4th, The Scottish Court ought, on the principles of international Law, to recognise the legitimacy of Alexander Livingstone.
"That this is the general rule is abundantly clear. The status of legitimacy is a personal quality, and when once impressed by the Law of appropriate jurisdiction qualitas personam sicut umbra sequitur. The marriage of the defender's parents was, from the death of his mother, absolutely and unassailably valid; and being valid according to the lex loci contractus, and continuing valid according to the lex domicili, the personal status of the issue was fixed, so as to become a quality. A marriage once valid, and a validity creating legitimacy as a quality of the child, by the law of the contract and of the domicile, is, in the general case, valid everywhere.
breach of Scottish Law within Scotland, for the married parties were never in Scotland, and therefore the Scottish Court, when asked to recognise the defender's legitimacy, is not called on to deal with the marriage, or to pronounce any opinion on its validity according to Scottish Law, but may assume the legitimacy as a fact. In this view, the interesting cases in regard to the recognition of slavery afford an apt illustration. If a slave is within the realm of Great Britain, it has long since been decided both in England and in Scotland, that the state of slavery is inconsistent with the principles of the Laws of this kingdom, and cannot be supported. (Case of Somerset, Lofft, Rep. 1. Knight v. Wedderburn, January 15, 1778, M. 14, 545.) But if the slave was not within the realm, if the value or price of slaves in the West Indies formed part of a succession claimed in this country, the Courts both of England and Scotland have not hesitated to adjudicate on the question of succession, without inquiry into the lawfulness of the relation of slavery according to English and Scottish Law. (Newlands v. Chamber's Trustees, 22nd November, 1832, S. & D. Smith v. Lauder, 30th May, 1834, S. & D. Robertson v. Landell, 2nd December, 1843, S. & D. Stewart v. Garnett, 3 Sim. Rep. 398.)
"6th, If the quality of the marriage can be "So stands the general rule. Has the pur- here examined, and assuming its invalidity if it suer shown that this case should be an excep- had occurred in Scotland, there arises a question? The Lord Ordinary thinks that she has tion on which the Lord Ordinary feels it to be not-for, his duty to state his opinion. Is it an inces"5th, The pursuer's allegation that the de-tuous connexion, amounting to a capital crime, It is only fender is the offspring of a marriage between under the Statute 1567, cap. 14? Thurstanus Livingstone and the sister of his on the assumption that the quality of the mardeceased wife does not create an exception, so riage is examinable here that this question as to exclude the comitas, and is not now rele- arises; but, on that assumption it cannot be vant to the effect of bastardising the defender. escaped, because, while mere invalidity will not "It has been already explained that no in- exclude recognition per comitatem of a foreign quiry into this allegation would be permitted marriage, an incestuous marriage is in a difin England. Nor can it, on the state of the ferent position. (Story's Conflict of Laws, sec. facts which must now be assumed, be permitted 114. Kent's Com. vol. ii. p. 81.) in Scotland. "There has been no such series of decisions, "From a marriage now beyond all challenge no such solemn deliverance, and no such settled in England, the defender has derived a legiti-judicial practice as to amount to an authorimacy which, ex comitate, ought to be recog-tative construction of the Statute, and relieve nised in this country. If he brings this per- the Court from the necessity of construing it sonal status to Scotland, and it is here chal- by the canon of the 18th chapter of Leviticus. lenged, the question is-not what was the Then, the declaration in the Confession of quality of the marriage from which he sprang-Faith, and the Parliamentary ratification of but, is his legitimacy to be recognised?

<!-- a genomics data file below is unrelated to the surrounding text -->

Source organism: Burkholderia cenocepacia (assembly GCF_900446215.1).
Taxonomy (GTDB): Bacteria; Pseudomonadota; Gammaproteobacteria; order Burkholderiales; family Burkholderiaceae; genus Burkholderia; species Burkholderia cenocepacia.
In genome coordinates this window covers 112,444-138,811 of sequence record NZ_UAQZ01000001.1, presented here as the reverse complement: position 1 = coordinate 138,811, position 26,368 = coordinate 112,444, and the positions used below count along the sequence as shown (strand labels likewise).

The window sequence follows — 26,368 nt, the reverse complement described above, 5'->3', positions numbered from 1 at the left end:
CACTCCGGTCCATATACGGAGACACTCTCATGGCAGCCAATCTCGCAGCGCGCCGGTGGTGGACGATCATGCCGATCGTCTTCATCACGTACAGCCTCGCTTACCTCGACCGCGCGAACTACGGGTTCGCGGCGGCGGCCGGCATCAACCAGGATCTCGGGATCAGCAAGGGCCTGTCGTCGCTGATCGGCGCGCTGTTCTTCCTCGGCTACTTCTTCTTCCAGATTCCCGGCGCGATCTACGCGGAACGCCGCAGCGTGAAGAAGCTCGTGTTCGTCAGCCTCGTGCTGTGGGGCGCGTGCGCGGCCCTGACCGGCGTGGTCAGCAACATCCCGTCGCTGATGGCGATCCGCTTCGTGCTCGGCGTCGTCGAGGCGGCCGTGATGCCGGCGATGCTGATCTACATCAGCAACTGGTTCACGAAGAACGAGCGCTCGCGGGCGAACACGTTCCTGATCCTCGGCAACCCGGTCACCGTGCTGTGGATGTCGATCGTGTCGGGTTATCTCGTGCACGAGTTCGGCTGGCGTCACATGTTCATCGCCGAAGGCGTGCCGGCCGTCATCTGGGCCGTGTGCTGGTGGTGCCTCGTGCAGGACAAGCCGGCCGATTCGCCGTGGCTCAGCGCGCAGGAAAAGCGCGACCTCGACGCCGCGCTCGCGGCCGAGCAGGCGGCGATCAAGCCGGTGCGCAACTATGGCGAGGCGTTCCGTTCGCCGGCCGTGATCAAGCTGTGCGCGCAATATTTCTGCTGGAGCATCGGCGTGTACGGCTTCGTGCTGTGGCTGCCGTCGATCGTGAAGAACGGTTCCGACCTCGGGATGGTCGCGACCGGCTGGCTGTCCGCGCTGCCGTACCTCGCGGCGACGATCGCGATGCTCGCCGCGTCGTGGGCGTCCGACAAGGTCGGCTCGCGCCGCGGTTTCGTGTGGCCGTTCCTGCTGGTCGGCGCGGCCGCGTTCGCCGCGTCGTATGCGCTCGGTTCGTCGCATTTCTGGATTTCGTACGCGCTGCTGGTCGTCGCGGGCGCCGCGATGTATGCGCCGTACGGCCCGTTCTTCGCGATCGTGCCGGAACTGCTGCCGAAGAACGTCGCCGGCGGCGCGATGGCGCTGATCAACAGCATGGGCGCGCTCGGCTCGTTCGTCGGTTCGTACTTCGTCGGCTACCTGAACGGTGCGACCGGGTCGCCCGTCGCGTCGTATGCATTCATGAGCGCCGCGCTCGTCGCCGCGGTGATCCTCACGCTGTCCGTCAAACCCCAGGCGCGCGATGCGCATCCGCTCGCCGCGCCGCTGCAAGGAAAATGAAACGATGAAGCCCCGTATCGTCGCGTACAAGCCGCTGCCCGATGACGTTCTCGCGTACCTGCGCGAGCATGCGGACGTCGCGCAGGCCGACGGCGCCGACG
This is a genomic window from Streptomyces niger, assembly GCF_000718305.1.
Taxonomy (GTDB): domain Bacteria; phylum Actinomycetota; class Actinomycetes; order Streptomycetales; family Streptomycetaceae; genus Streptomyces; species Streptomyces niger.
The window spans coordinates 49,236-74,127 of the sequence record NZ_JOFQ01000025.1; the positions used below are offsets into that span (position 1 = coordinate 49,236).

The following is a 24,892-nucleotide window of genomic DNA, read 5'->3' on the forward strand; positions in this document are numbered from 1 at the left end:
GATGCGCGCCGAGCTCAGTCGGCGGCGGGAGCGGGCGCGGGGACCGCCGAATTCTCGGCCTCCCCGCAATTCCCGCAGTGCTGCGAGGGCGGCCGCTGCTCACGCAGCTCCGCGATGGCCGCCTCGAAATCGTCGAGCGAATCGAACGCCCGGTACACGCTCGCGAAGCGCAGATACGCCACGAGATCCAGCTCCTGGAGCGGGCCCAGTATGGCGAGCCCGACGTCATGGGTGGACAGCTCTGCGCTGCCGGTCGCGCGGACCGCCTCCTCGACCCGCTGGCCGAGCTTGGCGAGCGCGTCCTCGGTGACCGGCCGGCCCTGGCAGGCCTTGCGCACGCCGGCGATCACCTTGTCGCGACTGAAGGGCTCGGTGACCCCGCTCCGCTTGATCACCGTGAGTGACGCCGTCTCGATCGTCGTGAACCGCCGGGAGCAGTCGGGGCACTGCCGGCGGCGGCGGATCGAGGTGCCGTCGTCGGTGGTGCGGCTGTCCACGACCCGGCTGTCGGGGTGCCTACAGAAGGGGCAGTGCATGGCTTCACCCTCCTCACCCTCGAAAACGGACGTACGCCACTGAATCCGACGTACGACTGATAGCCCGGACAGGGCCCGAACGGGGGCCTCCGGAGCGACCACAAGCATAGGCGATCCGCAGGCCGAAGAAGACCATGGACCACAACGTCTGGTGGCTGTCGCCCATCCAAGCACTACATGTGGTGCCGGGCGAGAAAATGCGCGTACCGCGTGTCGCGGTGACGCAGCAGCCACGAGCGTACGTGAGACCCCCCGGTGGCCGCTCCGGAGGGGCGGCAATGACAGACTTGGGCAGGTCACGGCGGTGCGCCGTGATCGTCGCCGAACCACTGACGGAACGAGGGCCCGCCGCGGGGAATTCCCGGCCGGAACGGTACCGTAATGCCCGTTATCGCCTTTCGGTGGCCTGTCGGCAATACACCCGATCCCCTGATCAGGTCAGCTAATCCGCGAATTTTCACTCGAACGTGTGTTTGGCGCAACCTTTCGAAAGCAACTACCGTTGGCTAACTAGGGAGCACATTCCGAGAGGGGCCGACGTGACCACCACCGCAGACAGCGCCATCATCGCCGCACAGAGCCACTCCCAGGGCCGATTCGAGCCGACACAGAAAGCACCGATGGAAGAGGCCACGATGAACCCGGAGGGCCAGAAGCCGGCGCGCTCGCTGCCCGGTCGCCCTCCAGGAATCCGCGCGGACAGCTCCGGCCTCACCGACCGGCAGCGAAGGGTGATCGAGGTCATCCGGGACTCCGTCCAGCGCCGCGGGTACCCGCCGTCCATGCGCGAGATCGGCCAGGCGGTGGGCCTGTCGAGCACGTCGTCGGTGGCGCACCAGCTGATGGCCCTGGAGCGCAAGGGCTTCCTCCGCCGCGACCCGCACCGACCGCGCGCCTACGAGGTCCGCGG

"If the parties to such a marriage had thereafter come to reside in Scotland, and if the marriage were valid by the law of the country where it was celebrated, but unlawful by the Law of Scotland, and if any question had arisen here as to the rights of the spouses, then the Scottish Court would be called on to deal with the marriage, and to recognise or to repudiate it, and would be under the necessity of considering-first, whether the marriage is unlawful; and, secondly, whether the quality and degree of its unlawfulness is such as to
that Confession though binding on the Presbyterian Church, and though, perhaps, binding on the State of a Presbyterian country to civil effects, is not binding as a Legislative construction of the prohibitions of the Divine law to the effect of creating a capital crime, The question, what says the Statute? throws us back on the other question-What is 'expressly prohibited' in the 18th chapter of Leviticus?
Nothing less than an express prohibition can be sufficient. Such a marriage may not be expedient; nor is a marriage expedient where there is great disparity of age, ex
Marriage with a Deceased Wife's Sister.-Scotch Decision.